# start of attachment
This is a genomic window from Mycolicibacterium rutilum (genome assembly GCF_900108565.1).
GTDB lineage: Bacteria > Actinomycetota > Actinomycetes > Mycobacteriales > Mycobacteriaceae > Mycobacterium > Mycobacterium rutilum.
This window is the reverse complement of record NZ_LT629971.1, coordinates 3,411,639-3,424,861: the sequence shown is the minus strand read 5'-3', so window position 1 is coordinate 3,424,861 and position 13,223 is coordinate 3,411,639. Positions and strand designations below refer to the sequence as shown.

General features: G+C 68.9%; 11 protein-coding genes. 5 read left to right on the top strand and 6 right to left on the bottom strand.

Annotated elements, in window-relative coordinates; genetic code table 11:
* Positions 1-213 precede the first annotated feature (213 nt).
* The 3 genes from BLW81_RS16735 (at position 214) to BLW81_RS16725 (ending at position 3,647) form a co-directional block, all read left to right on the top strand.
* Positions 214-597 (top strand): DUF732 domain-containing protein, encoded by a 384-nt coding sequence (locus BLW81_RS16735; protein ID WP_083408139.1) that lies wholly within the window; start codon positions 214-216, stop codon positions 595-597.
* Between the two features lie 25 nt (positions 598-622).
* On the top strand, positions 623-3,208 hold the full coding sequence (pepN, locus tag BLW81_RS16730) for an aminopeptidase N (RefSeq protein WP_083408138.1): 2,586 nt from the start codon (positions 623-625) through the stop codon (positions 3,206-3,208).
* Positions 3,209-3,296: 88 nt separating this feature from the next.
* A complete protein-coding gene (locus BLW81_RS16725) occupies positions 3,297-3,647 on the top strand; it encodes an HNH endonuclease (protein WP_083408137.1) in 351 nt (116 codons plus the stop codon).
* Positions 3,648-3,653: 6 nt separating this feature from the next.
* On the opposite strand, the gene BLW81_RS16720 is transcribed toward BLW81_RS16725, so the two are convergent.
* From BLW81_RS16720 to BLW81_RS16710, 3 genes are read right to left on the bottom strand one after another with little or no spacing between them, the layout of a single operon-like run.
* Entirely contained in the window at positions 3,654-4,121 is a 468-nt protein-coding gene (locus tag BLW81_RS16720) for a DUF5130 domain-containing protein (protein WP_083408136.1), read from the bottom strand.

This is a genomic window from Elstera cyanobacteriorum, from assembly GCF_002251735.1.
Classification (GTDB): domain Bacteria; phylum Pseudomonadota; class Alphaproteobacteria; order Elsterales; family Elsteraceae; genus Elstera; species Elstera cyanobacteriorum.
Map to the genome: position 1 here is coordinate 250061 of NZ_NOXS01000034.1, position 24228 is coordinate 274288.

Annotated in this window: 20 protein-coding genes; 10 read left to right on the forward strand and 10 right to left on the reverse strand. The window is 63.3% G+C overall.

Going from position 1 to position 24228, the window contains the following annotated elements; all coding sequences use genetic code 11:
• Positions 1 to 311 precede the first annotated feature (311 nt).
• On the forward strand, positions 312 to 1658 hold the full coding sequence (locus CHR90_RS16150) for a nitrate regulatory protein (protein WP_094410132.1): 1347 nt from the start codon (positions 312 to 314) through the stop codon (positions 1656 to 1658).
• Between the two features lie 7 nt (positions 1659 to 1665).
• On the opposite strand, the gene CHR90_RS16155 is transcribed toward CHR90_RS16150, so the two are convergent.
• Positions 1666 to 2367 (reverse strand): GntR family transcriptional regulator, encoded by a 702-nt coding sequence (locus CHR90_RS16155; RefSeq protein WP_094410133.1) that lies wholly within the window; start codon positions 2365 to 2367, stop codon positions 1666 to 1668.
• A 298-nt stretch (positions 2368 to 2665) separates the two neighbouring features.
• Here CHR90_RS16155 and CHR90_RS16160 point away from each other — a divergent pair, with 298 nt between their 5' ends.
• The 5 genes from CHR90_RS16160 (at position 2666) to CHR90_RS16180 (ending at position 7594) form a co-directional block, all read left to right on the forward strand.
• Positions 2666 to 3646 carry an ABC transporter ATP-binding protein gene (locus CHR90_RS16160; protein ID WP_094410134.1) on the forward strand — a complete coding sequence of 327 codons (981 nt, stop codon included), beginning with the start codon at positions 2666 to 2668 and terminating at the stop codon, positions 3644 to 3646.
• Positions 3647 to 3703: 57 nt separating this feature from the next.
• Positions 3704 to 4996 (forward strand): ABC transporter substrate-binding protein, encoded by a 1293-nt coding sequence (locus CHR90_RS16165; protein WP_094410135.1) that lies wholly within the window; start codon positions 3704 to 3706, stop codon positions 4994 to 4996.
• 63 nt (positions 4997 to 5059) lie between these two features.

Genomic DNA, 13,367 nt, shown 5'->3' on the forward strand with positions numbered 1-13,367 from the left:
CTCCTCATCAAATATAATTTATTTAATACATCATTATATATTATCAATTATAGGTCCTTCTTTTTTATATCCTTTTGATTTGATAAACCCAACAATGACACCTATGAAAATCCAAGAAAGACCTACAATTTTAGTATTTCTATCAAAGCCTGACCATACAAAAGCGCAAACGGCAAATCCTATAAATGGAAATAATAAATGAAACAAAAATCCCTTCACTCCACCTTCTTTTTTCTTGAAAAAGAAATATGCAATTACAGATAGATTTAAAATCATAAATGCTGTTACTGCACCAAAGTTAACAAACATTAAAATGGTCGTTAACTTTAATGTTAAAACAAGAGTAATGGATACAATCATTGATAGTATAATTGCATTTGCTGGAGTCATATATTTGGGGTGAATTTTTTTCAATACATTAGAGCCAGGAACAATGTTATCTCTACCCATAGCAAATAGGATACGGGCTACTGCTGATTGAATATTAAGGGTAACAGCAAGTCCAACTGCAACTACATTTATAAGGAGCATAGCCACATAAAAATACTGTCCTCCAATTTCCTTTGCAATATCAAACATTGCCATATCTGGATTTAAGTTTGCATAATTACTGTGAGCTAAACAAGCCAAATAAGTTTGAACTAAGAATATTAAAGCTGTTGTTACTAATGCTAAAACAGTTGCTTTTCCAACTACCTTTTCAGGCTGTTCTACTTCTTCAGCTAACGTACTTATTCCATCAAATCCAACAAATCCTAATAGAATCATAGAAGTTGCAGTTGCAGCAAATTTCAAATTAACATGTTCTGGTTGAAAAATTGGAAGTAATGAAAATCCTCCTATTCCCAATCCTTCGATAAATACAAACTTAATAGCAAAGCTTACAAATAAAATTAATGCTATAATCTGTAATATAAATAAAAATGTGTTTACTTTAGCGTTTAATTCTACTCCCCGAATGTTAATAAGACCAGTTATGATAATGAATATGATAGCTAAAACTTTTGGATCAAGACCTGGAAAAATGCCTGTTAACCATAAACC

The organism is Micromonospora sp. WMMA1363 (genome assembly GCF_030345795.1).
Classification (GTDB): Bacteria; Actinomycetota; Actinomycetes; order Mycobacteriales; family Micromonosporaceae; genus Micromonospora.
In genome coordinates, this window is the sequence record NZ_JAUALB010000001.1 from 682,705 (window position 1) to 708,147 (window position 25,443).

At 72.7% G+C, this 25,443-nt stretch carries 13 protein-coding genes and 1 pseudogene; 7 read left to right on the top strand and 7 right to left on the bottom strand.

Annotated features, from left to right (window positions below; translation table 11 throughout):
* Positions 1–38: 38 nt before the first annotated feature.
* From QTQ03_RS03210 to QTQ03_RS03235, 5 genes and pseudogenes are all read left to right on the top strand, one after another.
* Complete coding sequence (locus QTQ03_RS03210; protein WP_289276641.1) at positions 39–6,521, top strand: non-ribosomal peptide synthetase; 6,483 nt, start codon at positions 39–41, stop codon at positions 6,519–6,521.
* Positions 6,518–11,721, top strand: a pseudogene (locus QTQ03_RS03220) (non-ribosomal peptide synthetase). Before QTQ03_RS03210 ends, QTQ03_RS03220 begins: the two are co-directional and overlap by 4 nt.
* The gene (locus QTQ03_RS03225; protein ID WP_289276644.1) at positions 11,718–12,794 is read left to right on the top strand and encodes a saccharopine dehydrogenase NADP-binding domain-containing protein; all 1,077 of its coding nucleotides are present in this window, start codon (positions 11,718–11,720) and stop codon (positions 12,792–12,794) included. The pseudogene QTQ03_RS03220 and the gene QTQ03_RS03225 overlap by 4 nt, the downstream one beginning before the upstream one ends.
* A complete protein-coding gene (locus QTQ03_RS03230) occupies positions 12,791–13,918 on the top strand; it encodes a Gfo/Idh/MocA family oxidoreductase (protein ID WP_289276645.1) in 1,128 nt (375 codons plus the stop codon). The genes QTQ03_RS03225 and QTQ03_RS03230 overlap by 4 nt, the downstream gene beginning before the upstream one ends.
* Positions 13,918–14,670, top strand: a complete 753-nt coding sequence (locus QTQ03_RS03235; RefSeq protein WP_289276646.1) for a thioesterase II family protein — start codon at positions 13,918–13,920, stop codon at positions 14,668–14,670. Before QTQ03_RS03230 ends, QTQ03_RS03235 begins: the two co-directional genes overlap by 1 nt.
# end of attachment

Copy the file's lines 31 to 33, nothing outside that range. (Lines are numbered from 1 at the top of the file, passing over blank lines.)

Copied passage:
• Positions 3647 to 3703: 57 nt separating this feature from the next.
• Positions 3704 to 4996 (forward strand): ABC transporter substrate-binding protein, encoded by a 1293-nt coding sequence (locus CHR90_RS16165; protein WP_094410135.1) that lies wholly within the window; start codon positions 3704 to 3706, stop codon positions 4994 to 4996.
• 63 nt (positions 4997 to 5059) lie between these two features.